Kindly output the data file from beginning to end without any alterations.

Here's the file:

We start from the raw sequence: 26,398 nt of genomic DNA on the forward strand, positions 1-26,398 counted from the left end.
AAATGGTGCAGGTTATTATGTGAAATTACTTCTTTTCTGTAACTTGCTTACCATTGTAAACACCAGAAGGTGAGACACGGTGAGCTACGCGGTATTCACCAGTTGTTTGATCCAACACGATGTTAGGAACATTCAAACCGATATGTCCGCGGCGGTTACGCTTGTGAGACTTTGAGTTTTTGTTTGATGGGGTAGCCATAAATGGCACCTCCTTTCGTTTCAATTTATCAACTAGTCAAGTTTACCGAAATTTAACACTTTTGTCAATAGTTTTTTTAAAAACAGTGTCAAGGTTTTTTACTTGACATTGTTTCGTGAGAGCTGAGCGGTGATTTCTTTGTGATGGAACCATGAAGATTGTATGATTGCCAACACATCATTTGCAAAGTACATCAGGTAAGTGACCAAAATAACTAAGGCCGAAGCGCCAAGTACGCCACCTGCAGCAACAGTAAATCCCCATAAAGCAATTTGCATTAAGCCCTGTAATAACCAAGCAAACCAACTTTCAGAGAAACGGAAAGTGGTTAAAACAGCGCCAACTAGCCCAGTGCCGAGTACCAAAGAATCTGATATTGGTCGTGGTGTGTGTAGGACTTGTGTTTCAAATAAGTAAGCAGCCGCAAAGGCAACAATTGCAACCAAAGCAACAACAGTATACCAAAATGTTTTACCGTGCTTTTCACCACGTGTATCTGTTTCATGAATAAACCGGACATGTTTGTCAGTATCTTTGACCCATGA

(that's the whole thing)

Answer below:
We start from the raw sequence: 26,398 nt of genomic DNA on the forward strand, positions 1-26,398 counted from the left end.
AAATGGTGCAGGTTATTATGTGAAATTACTTCTTTTCTGTAACTTGCTTACCATTGTAAACACCAGAAGGTGAGACACGGTGAGCTACGCGGTATTCACCAGTTGTTTGATCCAACACGATGTTAGGAACATTCAAACCGATATGTCCGCGGCGGTTACGCTTGTGAGACTTTGAGTTTTTGTTTGATGGGGTAGCCATAAATGGCACCTCCTTTCGTTTCAATTTATCAACTAGTCAAGTTTACCGAAATTTAACACTTTTGTCAATAGTTTTTTTAAAAACAGTGTCAAGGTTTTTTACTTGACATTGTTTCGTGAGAGCTGAGCGGTGATTTCTTTGTGATGGAACCATGAAGATTGTATGATTGCCAACACATCATTTGCAAAGTACATCAGGTAAGTGACCAAAATAACTAAGGCCGAAGCGCCAAGTACGCCACCTGCAGCAACAGTAAATCCCCATAAAGCAATTTGCATTAAGCCCTGTAATAACCAAGCAAACCAACTTTCAGAGAAACGGAAAGTGGTTAAAACAGCGCCAACTAGCCCAGTGCCGAGTACCAAAGAATCTGATATTGGTCGTGGTGTGTGTAGGACTTGTGTTTCAAATAAGTAAGCAGCCGCAAAGGCAACAATTGCAACCAAAGCAACAACAGTATACCAAAATGTTTTACCGTGCTTTTCACCACGTGTATCTGTTTCATGAATAAACCGGACATGTTTGTCAGTATCTTTGACCCATGA